Consumers behaviour changed says Nielsen report

The last six months of 2008 saw a dramatic change in consumer behaviour in Ireland, with overall spend down and shoppers turning in droves to discounters and private label goods
The last six months of 2008 saw a dramatic change in consumer behaviour in Ireland, with overall spend down and shoppers turning in droves to discounters and private label goods

Since the onset of the downturn six months ago consumers have dramatically altered their shopping patterns, turning increasingly to discounters and private label

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7 January 2009 | 0

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A new report from the Nielsen Company has revealed that the last six months of economic slowdown has dramatically affected the behaviour of Irish consumers in terms of grocery shopping. According to the report, discounters Lidl and Aldi have achieved combined market growth of 40% since January 2008, mostly through attracting new shoppers or greater spend per shopper through their existing stores, the report states.

In addition, Nielsen also reports that a greater number of consumers are buying private label products, directly at the expense of branded goods which are, on average, 33% more expensive. The report says that private label goods are still under-developed in many product categories such as confectionery, bakery, alcohol, and health and beauty, and the recent recession-time growth has opened up many opportunities for the sector.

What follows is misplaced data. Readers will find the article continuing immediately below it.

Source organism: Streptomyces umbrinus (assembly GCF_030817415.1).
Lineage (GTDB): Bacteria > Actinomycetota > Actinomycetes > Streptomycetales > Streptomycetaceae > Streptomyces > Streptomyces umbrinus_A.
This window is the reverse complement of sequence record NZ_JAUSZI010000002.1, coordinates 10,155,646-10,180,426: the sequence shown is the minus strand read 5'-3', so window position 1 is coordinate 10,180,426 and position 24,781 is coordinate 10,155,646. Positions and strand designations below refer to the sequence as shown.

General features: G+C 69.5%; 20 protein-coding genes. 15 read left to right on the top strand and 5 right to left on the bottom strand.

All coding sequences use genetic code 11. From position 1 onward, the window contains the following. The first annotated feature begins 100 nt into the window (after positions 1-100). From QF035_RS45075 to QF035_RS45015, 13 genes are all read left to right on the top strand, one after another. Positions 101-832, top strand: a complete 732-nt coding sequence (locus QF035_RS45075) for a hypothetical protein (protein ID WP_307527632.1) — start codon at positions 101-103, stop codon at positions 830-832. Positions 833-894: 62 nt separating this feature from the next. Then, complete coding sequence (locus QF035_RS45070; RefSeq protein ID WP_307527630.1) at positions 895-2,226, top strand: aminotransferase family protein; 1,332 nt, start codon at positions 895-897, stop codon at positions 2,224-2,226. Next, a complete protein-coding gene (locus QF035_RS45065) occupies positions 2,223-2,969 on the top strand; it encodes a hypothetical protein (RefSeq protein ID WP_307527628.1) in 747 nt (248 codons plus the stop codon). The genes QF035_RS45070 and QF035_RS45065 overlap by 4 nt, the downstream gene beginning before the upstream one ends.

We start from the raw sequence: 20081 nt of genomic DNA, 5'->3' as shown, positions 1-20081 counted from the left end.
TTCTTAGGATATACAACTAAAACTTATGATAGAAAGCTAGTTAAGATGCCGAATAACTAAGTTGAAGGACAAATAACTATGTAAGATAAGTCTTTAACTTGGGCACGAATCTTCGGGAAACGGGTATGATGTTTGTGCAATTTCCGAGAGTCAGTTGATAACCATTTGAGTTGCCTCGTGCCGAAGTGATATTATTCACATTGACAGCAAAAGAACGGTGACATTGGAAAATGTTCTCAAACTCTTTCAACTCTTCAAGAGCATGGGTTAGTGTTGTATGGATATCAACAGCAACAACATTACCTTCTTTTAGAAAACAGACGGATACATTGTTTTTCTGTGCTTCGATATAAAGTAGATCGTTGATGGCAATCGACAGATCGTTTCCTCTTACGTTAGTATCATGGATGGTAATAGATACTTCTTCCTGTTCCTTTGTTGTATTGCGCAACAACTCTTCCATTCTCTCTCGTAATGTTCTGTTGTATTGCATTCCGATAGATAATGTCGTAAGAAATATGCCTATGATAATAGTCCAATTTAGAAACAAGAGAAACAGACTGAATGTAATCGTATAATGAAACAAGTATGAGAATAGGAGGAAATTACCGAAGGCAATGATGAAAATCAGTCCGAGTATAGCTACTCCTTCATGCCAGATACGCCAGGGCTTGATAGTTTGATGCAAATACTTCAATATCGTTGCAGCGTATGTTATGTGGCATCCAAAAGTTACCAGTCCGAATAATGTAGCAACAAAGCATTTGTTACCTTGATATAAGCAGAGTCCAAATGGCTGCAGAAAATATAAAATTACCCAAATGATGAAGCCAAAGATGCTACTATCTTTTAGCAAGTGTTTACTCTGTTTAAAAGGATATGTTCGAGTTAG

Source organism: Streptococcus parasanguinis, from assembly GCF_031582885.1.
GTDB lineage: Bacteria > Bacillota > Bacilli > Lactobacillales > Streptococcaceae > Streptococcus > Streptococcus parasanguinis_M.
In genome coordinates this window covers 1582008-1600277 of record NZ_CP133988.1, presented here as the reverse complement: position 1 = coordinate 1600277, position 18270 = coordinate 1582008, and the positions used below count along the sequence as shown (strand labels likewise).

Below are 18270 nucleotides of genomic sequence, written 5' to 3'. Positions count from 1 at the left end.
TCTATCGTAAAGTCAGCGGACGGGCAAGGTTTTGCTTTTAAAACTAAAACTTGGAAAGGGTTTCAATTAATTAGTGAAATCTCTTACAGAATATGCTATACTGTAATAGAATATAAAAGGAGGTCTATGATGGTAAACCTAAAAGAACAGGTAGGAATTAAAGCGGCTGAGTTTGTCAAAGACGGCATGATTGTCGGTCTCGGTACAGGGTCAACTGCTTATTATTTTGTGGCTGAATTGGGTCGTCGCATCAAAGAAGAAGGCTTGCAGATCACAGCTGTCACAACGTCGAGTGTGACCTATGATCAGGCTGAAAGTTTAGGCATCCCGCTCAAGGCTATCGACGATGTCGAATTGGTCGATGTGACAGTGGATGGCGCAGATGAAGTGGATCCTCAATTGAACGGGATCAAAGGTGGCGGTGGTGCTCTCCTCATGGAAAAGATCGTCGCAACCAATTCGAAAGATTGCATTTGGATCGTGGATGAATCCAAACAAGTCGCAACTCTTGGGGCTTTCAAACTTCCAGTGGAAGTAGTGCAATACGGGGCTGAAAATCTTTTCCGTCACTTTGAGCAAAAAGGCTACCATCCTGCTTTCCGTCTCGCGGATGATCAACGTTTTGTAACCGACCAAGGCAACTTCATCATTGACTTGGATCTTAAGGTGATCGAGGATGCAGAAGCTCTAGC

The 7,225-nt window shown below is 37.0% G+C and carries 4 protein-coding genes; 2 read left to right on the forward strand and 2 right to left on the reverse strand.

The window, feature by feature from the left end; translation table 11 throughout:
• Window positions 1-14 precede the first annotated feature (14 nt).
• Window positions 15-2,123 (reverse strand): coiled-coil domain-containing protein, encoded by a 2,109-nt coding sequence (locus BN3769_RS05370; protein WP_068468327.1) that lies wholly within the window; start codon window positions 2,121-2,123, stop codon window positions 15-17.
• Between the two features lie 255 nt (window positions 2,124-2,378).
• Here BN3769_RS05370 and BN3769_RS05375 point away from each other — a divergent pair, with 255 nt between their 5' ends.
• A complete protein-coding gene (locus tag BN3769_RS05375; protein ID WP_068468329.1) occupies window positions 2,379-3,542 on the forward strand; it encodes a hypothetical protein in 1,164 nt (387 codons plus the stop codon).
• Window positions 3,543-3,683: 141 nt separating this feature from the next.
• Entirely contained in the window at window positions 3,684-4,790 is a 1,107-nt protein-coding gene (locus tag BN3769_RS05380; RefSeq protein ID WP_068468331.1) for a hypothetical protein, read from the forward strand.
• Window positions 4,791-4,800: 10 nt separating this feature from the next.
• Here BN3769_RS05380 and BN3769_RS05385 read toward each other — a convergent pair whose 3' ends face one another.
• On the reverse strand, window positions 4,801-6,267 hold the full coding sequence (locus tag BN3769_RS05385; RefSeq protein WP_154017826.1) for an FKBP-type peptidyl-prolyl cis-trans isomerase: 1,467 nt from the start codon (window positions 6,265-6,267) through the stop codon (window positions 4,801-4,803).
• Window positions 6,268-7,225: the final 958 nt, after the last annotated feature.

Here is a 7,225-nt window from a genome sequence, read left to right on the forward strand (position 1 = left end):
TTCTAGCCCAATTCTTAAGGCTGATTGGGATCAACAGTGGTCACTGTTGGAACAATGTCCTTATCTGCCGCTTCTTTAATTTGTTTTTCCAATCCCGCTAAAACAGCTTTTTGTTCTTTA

Commenting on the findings, head of marketing at Nielsen, Alan Purcell said: “There has been a significant decline in the overall level of consumer spending over the last six months. Our research shows how consumers have been responding to the recession in terms of the stores they visit, and the products they are buying. The report clearly shows that there have been some considerable changes in behaviour over the last six months.”

On the move to discounters by Irish consumers, Purcell says that the stores have attracted virtually no “preferrers”, or shoppers that choose them because they prefer them to other retailers. “Clearly the shift in spending patterns is being driven by the necessity of the sharply slowing economy,” he said.

 

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